Kelly Ann McKercher 'Doing co-design for real'
36 min

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In this episode of Moments of Change, Melanie Rayment speaks with the wonderful Kelly Ann McKercher.

Kelly Ann McKercher is a co-design coach, facilitator and social researcher living in Australia. They have close to a decade’s experience in leading social innovation and co-design approaches across Australia and New Zealand. Kelly Ann’s work has focused predominately on mental health, domestic and family violence, health systems and young people.

 

Website / https://www.beyondstickynotes.com 

 

@kellyanagram / https://www.twitter.com/kellyanagram

 

@CodesignClub / https://www.twitter.com/codesignclub

 

@melrayment / https://www.twitter.com/melrayment

 

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Design Better Podcast
Design Better Podcast
InVisionApp, Inc
Author Bill Burnett: Designing Your Work Life
In the wake of a worldwide pandemic and economic catastrophe, many of our friends and colleagues in the world of digital product design are fortunate to have kept their jobs, but there have also been many who were not so lucky. We thought it would be timely to bring in an expert who has been using a designer’s mindset to help people reframe their approach to their careers. Bill Burnett, co-author of the bestselling book Designing Your Life, has written a new book called Designing Your Work Life. Bill has been the executive director of the design program at Stanford for 13 years and has also taught one of the most popular elective classes there (which his first book was named from). He and his co-author Dave Evans have taken what they have learned from teaching and running workshops for adults in the midst of a career or life transition to come up with a framework for using tools like curiosity, reframing, radical collaboration, and a bias to action to transform your work life and find the best job for you. In this interview, we speak with Bill about how adopting a designer’s mindset can help you through your current challenges if you’re searching for work. We also chat about how grit and perseverance maps to happiness at work, and how setting aside time for reflection can help you understand what changes you need to make to find a better job (which may even be in your current company). Takeaways: * How setting micro-goals can help you achieve positive change at work. * Why you might think about redesigning and iterating on your role at your current company if you’re unhappy. * What the idea of “generative quitting” is, and why asking the question “What am I doing wrong?” might be a good idea before you decide to quit. Bio Bill Burnett is the co-author of the NYT Best-seller Designing Your Life. He’s also co-director of the Life Design Lab at Stanford University. He’s a designer, educator, and an Adjunct Professor at Stanford University. He’s also the Executive Director of the Design Program where he manages the undergraduate and graduate degree-granting programs and advises 70 -100 students annually.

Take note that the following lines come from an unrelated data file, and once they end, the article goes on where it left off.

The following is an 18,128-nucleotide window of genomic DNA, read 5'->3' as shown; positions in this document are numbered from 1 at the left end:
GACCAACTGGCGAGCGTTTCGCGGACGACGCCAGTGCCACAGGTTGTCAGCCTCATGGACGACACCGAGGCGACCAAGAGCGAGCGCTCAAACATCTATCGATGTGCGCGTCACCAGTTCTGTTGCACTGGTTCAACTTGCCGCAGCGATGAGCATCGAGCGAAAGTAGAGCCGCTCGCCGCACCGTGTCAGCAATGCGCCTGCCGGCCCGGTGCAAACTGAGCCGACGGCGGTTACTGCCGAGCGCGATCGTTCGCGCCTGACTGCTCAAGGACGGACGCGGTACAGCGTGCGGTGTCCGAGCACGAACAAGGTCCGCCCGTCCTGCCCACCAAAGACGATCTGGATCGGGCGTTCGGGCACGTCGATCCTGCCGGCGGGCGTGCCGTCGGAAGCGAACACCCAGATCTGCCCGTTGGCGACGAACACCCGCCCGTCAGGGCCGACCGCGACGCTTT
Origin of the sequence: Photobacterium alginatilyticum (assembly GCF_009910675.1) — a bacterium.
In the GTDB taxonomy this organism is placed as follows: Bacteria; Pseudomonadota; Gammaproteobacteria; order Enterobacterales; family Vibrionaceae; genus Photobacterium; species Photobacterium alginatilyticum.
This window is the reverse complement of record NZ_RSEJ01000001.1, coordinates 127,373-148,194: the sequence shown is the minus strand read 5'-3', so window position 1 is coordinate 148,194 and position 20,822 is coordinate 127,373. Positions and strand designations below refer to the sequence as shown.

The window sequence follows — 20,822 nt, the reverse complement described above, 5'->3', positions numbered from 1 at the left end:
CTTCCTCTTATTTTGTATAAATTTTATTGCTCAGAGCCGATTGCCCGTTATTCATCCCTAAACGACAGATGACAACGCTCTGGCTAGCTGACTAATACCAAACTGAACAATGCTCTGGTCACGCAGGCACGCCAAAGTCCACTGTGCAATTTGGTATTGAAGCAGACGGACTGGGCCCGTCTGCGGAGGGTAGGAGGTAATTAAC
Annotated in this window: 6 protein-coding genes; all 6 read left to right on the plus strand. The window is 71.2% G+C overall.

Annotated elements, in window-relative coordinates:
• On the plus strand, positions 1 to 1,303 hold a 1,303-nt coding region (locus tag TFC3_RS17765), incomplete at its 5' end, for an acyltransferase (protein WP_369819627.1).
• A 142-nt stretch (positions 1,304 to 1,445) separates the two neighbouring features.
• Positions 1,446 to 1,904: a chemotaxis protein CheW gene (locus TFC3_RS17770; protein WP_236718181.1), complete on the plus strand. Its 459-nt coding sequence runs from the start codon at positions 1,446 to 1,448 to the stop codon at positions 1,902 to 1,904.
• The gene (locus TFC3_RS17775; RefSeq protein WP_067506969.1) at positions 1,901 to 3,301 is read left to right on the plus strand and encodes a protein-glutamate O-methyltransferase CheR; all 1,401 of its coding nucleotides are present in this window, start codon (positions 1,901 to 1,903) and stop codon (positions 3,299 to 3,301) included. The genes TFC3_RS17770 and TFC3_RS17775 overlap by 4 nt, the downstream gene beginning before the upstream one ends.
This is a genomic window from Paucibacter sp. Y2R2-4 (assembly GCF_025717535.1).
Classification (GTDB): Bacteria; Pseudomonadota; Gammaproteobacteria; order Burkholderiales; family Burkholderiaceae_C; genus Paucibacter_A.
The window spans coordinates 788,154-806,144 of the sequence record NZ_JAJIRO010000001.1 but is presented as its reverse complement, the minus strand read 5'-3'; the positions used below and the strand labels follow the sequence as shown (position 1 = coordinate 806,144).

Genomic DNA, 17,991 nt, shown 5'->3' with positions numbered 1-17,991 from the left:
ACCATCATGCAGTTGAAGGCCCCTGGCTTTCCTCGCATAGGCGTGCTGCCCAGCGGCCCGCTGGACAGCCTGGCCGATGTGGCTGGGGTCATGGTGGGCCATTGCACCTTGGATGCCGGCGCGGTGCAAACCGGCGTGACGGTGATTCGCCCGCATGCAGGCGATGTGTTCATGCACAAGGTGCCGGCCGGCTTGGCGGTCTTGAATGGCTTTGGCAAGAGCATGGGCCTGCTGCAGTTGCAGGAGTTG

1 hr 1 min
Resourceful Designer
Resourceful Designer
Mark Des Cotes
Six Steps To Running A Design Business From Home - RD239